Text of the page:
Budget 2016

We asked a panel of past speakers from our annual “Boom or Bust” Property Event what they expected from today’s Budget speech in relation to the UK property market.  The most common theme was Stamp Duty: the general expectation seems to be that the changes are here to stay, but there is hope that it might be clarified somewhat.  We’ve included a selection of their comments below.

Early Bird tickets are currently available for this year’s event, due to be held on 8th June.  For more information and to book your place, please click here.



James Wyatt, Parthenia (Spoke 2013 & 2014)
“The Chancellor has shown the Laffer curve works on Stamp Duty, as his recent tax increases have led to a fall in revenue, due to a collapse in transactional volume. Whilst it may be politically difficult to reverse this punitive tax it would benefit the public finances. If we are all in this together, as the Chancellor suggests, it is odd commercial property has escaped thus far relatively unscathed with far lower Stamp Duty.”


Grainne Gilmore, Knight Frank (Spoke 2014)
“We expect and hope the Budget will be one of detail in terms of property tax, particularly on how the 3% stamp duty surcharge on additional homes will work. The Chancellor announced this move last November, and there has since been a short consultation. There are hopes that the Chancellor will confirm exactly how the levy will be implemented, especially in relation to small developers and large-scale investors, providing more clarity for the market before the rules come into law in April.”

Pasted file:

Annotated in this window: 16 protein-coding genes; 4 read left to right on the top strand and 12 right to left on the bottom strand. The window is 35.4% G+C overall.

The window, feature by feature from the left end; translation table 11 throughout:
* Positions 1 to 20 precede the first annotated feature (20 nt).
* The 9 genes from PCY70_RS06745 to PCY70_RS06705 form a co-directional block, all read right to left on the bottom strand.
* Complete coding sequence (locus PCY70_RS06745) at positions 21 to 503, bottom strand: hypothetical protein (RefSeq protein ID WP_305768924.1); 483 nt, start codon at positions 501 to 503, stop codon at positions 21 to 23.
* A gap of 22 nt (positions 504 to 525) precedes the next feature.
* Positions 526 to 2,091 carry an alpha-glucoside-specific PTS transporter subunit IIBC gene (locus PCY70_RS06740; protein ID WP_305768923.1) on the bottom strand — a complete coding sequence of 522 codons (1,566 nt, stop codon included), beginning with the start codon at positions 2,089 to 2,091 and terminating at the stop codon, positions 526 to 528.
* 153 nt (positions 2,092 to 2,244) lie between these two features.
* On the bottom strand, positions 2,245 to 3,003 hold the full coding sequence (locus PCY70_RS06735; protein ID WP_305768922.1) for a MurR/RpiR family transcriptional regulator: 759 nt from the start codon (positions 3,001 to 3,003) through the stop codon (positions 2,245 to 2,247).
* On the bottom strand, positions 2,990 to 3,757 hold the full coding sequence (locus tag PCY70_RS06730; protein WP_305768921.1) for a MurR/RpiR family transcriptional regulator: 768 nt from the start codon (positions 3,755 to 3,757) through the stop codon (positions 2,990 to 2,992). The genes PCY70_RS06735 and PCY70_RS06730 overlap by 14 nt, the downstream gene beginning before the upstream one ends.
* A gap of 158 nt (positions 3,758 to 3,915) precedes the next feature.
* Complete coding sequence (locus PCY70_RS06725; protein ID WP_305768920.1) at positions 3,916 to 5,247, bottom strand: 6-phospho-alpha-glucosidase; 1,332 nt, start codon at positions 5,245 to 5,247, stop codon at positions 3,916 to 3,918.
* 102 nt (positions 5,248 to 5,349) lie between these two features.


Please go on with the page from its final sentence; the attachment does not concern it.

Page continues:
James Ferguson, MacroStrategy Partnership (Spoke 2013)
“Despite George Osborne’s love of tinkering and desperate need for more tax revenue to fund the out-of-control in-work welfare spend, I don’t expect any major changes to property. The crack down on tax breaks for buy-to-let landlords need time now to bed in, which should help level the playing field for first time buyers. Meanwhile, the collapse of the oil and Chinese markets seems to be taking the gloss off London house prices without any help from the Chancellor.”


Charlie Ellingworth, Property Vision (Spoke 2015)
“We’d be surprised if the Chancellor can do any more to damage the top end of the property market – but no doubt he’ll try. Despite the almost universal condemnation of the egregious and unfair ‘right to buy’ legislation – don’t expect any U-turns. There will probably be more attempts to stoke demand at the lower end of the market with extra finance for first time buyers, and there will be confirmation that the new Stamp Duty regime is here to stay.”



Posted by ercouncil